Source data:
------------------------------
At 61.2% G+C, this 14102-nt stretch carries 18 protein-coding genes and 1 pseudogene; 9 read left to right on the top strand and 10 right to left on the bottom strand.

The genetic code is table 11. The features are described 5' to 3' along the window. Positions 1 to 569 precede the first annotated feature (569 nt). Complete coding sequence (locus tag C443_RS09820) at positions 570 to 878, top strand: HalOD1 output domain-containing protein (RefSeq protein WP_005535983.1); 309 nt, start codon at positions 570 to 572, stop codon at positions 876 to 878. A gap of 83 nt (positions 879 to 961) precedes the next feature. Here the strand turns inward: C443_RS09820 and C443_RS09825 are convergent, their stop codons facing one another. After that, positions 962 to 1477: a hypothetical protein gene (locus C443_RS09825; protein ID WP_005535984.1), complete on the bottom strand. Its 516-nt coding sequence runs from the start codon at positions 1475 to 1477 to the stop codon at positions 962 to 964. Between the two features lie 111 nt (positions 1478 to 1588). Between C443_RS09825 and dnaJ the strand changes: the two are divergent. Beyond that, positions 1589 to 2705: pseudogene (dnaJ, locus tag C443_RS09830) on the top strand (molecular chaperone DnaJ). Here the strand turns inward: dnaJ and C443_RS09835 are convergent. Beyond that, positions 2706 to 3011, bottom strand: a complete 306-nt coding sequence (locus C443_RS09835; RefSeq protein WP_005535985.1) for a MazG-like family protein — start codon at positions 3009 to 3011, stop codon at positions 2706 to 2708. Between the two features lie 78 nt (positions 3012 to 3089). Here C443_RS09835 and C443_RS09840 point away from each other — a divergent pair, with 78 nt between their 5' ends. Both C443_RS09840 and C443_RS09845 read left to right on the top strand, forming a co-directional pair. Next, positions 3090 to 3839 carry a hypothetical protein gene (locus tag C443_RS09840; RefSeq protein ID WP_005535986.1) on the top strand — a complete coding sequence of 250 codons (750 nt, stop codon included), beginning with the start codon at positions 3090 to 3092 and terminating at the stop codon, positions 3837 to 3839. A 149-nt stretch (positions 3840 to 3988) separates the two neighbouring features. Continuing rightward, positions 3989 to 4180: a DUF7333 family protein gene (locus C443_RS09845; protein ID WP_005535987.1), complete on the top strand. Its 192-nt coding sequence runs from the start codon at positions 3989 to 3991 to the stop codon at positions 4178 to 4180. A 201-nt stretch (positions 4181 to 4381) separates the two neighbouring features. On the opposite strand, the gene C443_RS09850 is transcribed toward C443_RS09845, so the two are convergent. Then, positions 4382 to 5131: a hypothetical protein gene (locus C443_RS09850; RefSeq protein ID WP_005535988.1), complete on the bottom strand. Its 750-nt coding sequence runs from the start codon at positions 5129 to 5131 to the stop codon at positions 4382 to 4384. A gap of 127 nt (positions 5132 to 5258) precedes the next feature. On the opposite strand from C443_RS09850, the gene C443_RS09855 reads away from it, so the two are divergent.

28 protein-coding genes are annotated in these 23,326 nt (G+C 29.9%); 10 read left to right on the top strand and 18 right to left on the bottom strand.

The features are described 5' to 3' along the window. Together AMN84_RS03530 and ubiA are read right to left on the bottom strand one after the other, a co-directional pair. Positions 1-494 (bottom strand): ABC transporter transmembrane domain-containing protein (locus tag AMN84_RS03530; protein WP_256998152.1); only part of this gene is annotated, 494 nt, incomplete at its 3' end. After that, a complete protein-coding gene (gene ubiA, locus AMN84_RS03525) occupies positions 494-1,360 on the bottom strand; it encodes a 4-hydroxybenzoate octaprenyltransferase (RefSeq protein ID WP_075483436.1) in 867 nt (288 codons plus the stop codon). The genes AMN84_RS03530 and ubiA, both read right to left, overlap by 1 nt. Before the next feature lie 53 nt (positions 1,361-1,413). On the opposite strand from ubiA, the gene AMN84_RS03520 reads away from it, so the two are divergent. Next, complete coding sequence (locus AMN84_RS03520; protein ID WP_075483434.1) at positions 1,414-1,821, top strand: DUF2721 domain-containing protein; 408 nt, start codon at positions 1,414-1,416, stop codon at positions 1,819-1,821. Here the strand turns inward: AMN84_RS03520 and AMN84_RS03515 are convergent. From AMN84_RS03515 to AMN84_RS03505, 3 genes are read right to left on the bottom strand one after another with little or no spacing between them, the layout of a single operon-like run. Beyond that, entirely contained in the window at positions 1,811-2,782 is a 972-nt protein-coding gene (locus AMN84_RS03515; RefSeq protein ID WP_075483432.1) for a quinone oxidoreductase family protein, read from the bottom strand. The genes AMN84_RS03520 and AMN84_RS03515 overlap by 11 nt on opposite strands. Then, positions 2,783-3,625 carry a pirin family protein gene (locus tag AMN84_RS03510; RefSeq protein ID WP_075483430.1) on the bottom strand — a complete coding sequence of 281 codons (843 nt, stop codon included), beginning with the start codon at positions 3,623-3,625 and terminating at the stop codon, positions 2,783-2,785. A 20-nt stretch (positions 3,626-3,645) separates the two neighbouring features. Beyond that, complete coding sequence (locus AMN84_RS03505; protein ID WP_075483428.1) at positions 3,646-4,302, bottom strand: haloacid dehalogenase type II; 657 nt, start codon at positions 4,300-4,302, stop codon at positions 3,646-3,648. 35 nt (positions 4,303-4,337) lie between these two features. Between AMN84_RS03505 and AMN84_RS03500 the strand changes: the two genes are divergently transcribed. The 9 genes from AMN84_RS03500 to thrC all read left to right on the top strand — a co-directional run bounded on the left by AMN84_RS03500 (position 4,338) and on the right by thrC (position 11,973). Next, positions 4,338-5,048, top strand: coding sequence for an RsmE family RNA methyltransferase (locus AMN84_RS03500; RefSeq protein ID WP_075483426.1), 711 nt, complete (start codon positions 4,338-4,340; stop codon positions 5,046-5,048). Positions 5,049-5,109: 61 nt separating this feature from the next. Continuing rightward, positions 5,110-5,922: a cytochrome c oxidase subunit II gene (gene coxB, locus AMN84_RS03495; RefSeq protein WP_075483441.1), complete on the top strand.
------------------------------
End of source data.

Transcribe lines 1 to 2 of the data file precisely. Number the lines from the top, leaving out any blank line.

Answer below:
At 61.2% G+C, this 14102-nt stretch carries 18 protein-coding genes and 1 pseudogene; 9 read left to right on the top strand and 10 right to left on the bottom strand.

The genetic code is table 11. The features are described 5' to 3' along the window. Positions 1 to 569 precede the first annotated feature (569 nt). Complete coding sequence (locus tag C443_RS09820) at positions 570 to 878, top strand: HalOD1 output domain-containing protein (RefSeq protein WP_005535983.1); 309 nt, start codon at positions 570 to 572, stop codon at positions 876 to 878. A gap of 83 nt (positions 879 to 961) precedes the next feature. Here the strand turns inward: C443_RS09820 and C443_RS09825 are convergent, their stop codons facing one another. After that, positions 962 to 1477: a hypothetical protein gene (locus C443_RS09825; protein ID WP_005535984.1), complete on the bottom strand. Its 516-nt coding sequence runs from the start codon at positions 1475 to 1477 to the stop codon at positions 962 to 964. Between the two features lie 111 nt (positions 1478 to 1588). Between C443_RS09825 and dnaJ the strand changes: the two are divergent. Beyond that, positions 1589 to 2705: pseudogene (dnaJ, locus tag C443_RS09830) on the top strand (molecular chaperone DnaJ). Here the strand turns inward: dnaJ and C443_RS09835 are convergent. Beyond that, positions 2706 to 3011, bottom strand: a complete 306-nt coding sequence (locus C443_RS09835; RefSeq protein WP_005535985.1) for a MazG-like family protein — start codon at positions 3009 to 3011, stop codon at positions 2706 to 2708. Between the two features lie 78 nt (positions 3012 to 3089). Here C443_RS09835 and C443_RS09840 point away from each other — a divergent pair, with 78 nt between their 5' ends. Both C443_RS09840 and C443_RS09845 read left to right on the top strand, forming a co-directional pair. Next, positions 3090 to 3839 carry a hypothetical protein gene (locus tag C443_RS09840; RefSeq protein ID WP_005535986.1) on the top strand — a complete coding sequence of 250 codons (750 nt, stop codon included), beginning with the start codon at positions 3090 to 3092 and terminating at the stop codon, positions 3837 to 3839. A 149-nt stretch (positions 3840 to 3988) separates the two neighbouring features. Continuing rightward, positions 3989 to 4180: a DUF7333 family protein gene (locus C443_RS09845; protein ID WP_005535987.1), complete on the top strand. Its 192-nt coding sequence runs from the start codon at positions 3989 to 3991 to the stop codon at positions 4178 to 4180. A 201-nt stretch (positions 4181 to 4381) separates the two neighbouring features. On the opposite strand, the gene C443_RS09850 is transcribed toward C443_RS09845, so the two are convergent. Then, positions 4382 to 5131: a hypothetical protein gene (locus C443_RS09850; RefSeq protein ID WP_005535988.1), complete on the bottom strand. Its 750-nt coding sequence runs from the start codon at positions 5129 to 5131 to the stop codon at positions 4382 to 4384. A gap of 127 nt (positions 5132 to 5258) precedes the next feature. On the opposite strand from C443_RS09850, the gene C443_RS09855 reads away from it, so the two are divergent.